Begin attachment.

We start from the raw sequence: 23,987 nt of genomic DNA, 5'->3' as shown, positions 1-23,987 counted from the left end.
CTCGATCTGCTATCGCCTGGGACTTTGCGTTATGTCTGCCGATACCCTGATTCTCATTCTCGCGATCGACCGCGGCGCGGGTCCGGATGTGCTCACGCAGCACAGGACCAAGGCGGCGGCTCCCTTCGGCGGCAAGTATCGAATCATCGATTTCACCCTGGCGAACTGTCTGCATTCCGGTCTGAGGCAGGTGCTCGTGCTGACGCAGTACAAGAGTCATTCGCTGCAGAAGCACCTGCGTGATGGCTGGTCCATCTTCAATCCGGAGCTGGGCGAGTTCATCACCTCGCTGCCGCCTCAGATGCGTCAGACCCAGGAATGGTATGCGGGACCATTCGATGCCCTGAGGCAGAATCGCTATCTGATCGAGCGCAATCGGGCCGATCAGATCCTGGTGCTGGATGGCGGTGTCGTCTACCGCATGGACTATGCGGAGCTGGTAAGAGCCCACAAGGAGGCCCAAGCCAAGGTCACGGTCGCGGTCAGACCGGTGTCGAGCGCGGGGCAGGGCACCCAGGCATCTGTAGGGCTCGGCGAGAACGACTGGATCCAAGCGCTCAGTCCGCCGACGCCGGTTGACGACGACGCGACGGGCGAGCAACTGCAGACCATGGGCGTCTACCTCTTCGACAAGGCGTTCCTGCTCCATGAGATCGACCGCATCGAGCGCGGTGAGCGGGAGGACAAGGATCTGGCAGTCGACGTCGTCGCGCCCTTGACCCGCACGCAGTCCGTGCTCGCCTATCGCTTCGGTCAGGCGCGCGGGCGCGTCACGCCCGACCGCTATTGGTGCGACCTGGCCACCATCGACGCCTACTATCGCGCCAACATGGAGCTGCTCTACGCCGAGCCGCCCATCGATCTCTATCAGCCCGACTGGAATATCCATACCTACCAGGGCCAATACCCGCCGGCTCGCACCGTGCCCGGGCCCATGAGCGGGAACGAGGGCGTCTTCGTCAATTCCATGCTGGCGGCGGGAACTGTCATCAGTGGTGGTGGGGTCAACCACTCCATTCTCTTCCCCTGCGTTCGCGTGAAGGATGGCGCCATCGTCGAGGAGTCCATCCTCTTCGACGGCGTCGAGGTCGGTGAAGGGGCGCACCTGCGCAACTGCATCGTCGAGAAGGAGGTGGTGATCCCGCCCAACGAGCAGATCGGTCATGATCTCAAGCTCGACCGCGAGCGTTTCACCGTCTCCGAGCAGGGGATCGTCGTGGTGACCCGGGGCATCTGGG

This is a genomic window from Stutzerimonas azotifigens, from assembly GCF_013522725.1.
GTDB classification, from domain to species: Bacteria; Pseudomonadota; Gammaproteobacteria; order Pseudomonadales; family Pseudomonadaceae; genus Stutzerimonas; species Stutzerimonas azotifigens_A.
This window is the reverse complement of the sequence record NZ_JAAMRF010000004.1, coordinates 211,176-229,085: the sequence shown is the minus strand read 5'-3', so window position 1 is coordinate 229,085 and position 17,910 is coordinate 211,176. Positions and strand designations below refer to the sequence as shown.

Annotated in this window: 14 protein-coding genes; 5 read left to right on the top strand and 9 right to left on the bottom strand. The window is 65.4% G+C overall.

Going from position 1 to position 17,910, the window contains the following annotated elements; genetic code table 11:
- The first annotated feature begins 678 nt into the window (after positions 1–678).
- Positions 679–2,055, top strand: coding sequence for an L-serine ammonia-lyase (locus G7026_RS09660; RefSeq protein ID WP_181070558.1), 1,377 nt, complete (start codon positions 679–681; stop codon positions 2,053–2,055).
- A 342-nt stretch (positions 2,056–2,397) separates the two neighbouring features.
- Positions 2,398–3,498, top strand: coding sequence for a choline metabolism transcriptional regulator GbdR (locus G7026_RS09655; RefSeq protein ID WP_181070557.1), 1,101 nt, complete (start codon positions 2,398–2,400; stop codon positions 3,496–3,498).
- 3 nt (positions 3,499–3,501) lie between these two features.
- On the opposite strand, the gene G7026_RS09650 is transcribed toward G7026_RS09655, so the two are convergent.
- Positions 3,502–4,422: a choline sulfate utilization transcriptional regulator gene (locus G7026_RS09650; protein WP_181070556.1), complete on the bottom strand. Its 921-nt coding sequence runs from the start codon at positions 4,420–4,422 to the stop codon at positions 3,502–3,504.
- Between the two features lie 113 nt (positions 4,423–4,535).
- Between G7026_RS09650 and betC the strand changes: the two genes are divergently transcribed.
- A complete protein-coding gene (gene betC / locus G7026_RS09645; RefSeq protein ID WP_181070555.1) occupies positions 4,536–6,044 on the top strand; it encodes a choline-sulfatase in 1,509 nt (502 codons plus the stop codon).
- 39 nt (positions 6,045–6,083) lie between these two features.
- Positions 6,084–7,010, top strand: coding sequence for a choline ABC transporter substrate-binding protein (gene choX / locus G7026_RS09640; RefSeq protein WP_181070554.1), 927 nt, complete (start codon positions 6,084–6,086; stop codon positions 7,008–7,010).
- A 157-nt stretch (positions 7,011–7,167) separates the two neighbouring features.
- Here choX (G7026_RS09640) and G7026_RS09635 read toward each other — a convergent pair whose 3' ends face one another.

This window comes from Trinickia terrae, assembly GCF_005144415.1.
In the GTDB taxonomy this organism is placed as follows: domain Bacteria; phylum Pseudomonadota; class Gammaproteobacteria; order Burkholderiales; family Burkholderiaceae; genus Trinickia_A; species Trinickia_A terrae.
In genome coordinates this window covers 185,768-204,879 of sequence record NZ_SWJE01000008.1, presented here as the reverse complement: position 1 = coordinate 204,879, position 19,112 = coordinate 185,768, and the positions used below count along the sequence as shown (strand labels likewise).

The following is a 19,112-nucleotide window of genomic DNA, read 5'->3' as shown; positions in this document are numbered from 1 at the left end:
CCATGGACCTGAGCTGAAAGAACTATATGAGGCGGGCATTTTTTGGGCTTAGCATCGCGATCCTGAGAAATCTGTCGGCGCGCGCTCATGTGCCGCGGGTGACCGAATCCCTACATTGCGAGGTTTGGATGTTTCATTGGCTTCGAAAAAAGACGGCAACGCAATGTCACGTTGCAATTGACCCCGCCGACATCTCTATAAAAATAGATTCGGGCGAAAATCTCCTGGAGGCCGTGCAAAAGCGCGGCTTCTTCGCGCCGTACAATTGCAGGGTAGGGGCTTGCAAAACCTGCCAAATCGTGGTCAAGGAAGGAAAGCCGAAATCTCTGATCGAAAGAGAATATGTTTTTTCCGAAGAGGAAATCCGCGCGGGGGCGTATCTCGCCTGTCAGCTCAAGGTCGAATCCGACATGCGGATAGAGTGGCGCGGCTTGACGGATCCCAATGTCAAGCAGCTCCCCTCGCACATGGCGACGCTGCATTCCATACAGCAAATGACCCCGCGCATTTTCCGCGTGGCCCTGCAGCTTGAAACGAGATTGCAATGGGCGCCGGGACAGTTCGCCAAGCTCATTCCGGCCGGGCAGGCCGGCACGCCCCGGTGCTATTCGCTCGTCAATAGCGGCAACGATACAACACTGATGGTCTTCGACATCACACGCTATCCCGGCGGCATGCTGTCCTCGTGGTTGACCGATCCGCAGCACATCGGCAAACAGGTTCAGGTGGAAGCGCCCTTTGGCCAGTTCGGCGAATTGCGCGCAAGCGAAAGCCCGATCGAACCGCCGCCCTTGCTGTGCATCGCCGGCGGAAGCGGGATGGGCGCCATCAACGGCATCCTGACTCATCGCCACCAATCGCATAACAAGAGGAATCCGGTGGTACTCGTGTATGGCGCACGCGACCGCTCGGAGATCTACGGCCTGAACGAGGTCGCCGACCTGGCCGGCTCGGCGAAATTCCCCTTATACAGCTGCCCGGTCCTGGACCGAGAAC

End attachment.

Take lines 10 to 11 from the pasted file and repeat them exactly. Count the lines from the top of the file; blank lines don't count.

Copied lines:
- A 342-nt stretch (positions 2,056–2,397) separates the two neighbouring features.
- Positions 2,398–3,498, top strand: coding sequence for a choline metabolism transcriptional regulator GbdR (locus G7026_RS09655; RefSeq protein ID WP_181070557.1), 1,101 nt, complete (start codon positions 2,398–2,400; stop codon positions 3,496–3,498).